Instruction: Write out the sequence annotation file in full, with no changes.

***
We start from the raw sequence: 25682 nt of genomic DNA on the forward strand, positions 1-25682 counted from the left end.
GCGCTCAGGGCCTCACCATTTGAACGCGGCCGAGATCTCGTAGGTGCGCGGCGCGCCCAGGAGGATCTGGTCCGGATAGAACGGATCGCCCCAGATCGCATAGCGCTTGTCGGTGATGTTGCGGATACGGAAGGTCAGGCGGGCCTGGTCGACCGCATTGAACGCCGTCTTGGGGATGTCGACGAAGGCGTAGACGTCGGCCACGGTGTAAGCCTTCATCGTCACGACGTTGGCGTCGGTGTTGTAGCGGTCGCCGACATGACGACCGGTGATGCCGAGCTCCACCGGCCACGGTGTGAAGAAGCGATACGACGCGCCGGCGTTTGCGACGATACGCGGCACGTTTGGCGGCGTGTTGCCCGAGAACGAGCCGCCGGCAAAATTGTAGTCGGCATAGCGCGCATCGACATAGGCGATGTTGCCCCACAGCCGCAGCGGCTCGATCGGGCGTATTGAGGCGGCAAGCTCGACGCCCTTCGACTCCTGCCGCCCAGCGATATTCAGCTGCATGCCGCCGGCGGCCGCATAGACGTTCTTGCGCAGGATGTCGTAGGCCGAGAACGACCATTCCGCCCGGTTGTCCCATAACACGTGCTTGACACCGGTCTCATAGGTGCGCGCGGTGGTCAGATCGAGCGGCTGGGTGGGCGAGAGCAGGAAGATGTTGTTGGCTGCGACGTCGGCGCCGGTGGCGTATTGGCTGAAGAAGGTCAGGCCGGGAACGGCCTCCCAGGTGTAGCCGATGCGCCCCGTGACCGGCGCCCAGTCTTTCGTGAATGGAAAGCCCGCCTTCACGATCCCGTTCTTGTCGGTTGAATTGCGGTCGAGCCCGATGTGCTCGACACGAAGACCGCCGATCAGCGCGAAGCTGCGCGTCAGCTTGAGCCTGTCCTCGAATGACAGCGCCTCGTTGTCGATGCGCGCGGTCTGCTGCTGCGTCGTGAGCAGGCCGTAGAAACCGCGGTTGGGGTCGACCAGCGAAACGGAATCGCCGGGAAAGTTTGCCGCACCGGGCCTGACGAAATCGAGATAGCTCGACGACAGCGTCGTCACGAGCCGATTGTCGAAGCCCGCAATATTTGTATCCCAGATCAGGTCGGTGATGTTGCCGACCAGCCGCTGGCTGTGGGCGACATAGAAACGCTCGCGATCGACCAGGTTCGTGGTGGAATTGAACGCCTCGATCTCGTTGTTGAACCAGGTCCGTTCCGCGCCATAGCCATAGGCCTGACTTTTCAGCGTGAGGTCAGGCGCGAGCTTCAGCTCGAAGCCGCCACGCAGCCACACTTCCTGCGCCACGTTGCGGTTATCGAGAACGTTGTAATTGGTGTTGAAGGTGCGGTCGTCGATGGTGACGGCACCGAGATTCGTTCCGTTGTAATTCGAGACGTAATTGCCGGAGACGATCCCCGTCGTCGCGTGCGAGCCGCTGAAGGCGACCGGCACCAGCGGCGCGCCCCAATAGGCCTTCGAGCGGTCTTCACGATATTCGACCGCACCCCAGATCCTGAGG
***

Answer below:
We start from the raw sequence: 25682 nt of genomic DNA on the forward strand, positions 1-25682 counted from the left end.
GCGCTCAGGGCCTCACCATTTGAACGCGGCCGAGATCTCGTAGGTGCGCGGCGCGCCCAGGAGGATCTGGTCCGGATAGAACGGATCGCCCCAGATCGCATAGCGCTTGTCGGTGATGTTGCGGATACGGAAGGTCAGGCGGGCCTGGTCGACCGCATTGAACGCCGTCTTGGGGATGTCGACGAAGGCGTAGACGTCGGCCACGGTGTAAGCCTTCATCGTCACGACGTTGGCGTCGGTGTTGTAGCGGTCGCCGACATGACGACCGGTGATGCCGAGCTCCACCGGCCACGGTGTGAAGAAGCGATACGACGCGCCGGCGTTTGCGACGATACGCGGCACGTTTGGCGGCGTGTTGCCCGAGAACGAGCCGCCGGCAAAATTGTAGTCGGCATAGCGCGCATCGACATAGGCGATGTTGCCCCACAGCCGCAGCGGCTCGATCGGGCGTATTGAGGCGGCAAGCTCGACGCCCTTCGACTCCTGCCGCCCAGCGATATTCAGCTGCATGCCGCCGGCGGCCGCATAGACGTTCTTGCGCAGGATGTCGTAGGCCGAGAACGACCATTCCGCCCGGTTGTCCCATAACACGTGCTTGACACCGGTCTCATAGGTGCGCGCGGTGGTCAGATCGAGCGGCTGGGTGGGCGAGAGCAGGAAGATGTTGTTGGCTGCGACGTCGGCGCCGGTGGCGTATTGGCTGAAGAAGGTCAGGCCGGGAACGGCCTCCCAGGTGTAGCCGATGCGCCCCGTGACCGGCGCCCAGTCTTTCGTGAATGGAAAGCCCGCCTTCACGATCCCGTTCTTGTCGGTTGAATTGCGGTCGAGCCCGATGTGCTCGACACGAAGACCGCCGATCAGCGCGAAGCTGCGCGTCAGCTTGAGCCTGTCCTCGAATGACAGCGCCTCGTTGTCGATGCGCGCGGTCTGCTGCTGCGTCGTGAGCAGGCCGTAGAAACCGCGGTTGGGGTCGACCAGCGAAACGGAATCGCCGGGAAAGTTTGCCGCACCGGGCCTGACGAAATCGAGATAGCTCGACGACAGCGTCGTCACGAGCCGATTGTCGAAGCCCGCAATATTTGTATCCCAGATCAGGTCGGTGATGTTGCCGACCAGCCGCTGGCTGTGGGCGACATAGAAACGCTCGCGATCGACCAGGTTCGTGGTGGAATTGAACGCCTCGATCTCGTTGTTGAACCAGGTCCGTTCCGCGCCATAGCCATAGGCCTGACTTTTCAGCGTGAGGTCAGGCGCGAGCTTCAGCTCGAAGCCGCCACGCAGCCACACTTCCTGCGCCACGTTGCGGTTATCGAGAACGTTGTAATTGGTGTTGAAGGTGCGGTCGTCGATGGTGACGGCACCGAGATTCGTTCCGTTGTAATTCGAGACGTAATTGCCGGAGACGATCCCCGTCGTCGCGTGCGAGCCGCTGAAGGCGACCGGCACCAGCGGCGCGCCCCAATAGGCCTTCGAGCGGTCTTCACGATATTCGACCGCACCCCAGATCCTGAGG